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Music for a cause

Celebrate Halloween for a cause at the Puss 'N Boots Ball and Auction in Ashland. The annual costume gala is a fundraiser for Friends of the Animal Shelter, a nonprofit organization that supports Jackson County Animal Care and Control's pet-adoption and animal-welfare programs.

The event was sold out at presstime, but festivities are set to begin at 6 p.m. Saturday, Oct. 29, with a buffet dinner from Café Dejeuner, costume contests with prizes and live and silent auctions at the Historic Ashland Armory, 208 Oak St.

Ashland band The Lincoln Project will perform jazz, pop and soul for dancing from 9 to 10:30 p.m.

The band features Lincoln Zeve on sax and harmonica, Donnie Yance on bass, Michael Ruiz on drums, Scott Soltermann on keys, Joe Fascilla on trumpet and Dave Bernard on guitar (sitting in for guitarist Jeff Kloetzel).

The band will perform a mix of horn-driven rock and jazz tunes such as Atlanta Rhythm Section's "Spooky," Al Green's "Take Me to the River," the Doobie Brothers' "Long Train Running" and others by The Ides of March, Dr. John, War, Stevie Wonder, Gnarles Barkley and Bill Withers.

Vocalist Brianne Sherman — the newest addition to the band — will lend her voice to Sade's "Smooth Operator" and Marvin Gaye's "What's Goin' On."

Zeve started playing harmonica when he heard John Mayall's "Jazz Blues Fusion," released in 1972.

"I played that album over and over again," Zeve says. "I learned every harmonica lick and every song. After that, I was hooked."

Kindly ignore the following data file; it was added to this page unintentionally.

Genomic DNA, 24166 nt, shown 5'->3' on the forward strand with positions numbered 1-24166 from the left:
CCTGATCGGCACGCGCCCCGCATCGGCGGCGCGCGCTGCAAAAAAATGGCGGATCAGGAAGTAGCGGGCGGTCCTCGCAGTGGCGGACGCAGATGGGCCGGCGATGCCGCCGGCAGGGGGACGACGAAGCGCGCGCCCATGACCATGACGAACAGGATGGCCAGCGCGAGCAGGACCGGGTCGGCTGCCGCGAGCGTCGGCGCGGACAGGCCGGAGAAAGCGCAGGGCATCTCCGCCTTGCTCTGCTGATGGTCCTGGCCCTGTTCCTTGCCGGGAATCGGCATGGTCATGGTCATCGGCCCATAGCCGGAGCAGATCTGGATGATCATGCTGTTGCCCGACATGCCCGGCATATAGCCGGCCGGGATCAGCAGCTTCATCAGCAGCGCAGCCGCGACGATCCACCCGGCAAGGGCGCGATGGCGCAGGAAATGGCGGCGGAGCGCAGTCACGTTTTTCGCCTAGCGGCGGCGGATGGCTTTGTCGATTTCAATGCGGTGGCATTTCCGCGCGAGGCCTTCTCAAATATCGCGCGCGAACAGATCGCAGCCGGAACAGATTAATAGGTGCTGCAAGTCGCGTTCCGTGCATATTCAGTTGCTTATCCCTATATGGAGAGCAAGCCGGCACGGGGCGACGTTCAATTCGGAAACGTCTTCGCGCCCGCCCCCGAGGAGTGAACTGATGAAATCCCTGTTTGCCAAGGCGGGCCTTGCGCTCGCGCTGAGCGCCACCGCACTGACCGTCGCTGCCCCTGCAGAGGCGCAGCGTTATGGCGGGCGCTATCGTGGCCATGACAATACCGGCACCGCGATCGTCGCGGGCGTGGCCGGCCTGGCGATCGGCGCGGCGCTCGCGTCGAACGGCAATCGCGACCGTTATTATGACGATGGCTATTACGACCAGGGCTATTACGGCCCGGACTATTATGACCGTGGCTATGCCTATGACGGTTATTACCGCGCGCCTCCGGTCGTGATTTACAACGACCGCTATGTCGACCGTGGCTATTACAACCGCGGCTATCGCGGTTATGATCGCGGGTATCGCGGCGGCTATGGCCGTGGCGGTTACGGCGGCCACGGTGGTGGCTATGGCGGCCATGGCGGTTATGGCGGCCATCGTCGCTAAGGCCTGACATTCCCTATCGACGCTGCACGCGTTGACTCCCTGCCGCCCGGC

He also was inspired by artists Herbie Hancock, Dave Mason, Earth, Wind and Fire, Grover Washington and The J. Geils Band. He took up playing sax in his early 30s, performing with community, jazz and blues bands around Pennsylvania and New York state. During that time, he made a living owning and operating an AM/FM station, WHYL, in Carlisle, Pa.

"Musicians who can earn a living playing professionally live a charmed life," Zeve says.

He sold his radio station in the late '90s and moved to Ashland, where he sat in with various bands, including the successful, but now defunct, One Horse Shy.

It was during a performance with a 14-piece ensemble, the G Val Band, at an Oregon Shakespeare Festival Green Show that Zeve found his calling.

"The G Val Band was put together by an actor and musician working at the Festival," Zeve says. "I was part of a four-piece horn section, and we were playing stuff by Chicago and Blood, Sweat and Tears. The audience's reaction was great. It inspired me to form my own project."

Zeve scouted around the Rogue Valley for musicians until he formed his current lineup.

SOLD OUT. No tickets will be sold at the door. See www.fotas.org for more about Friends of the Animal Shelter.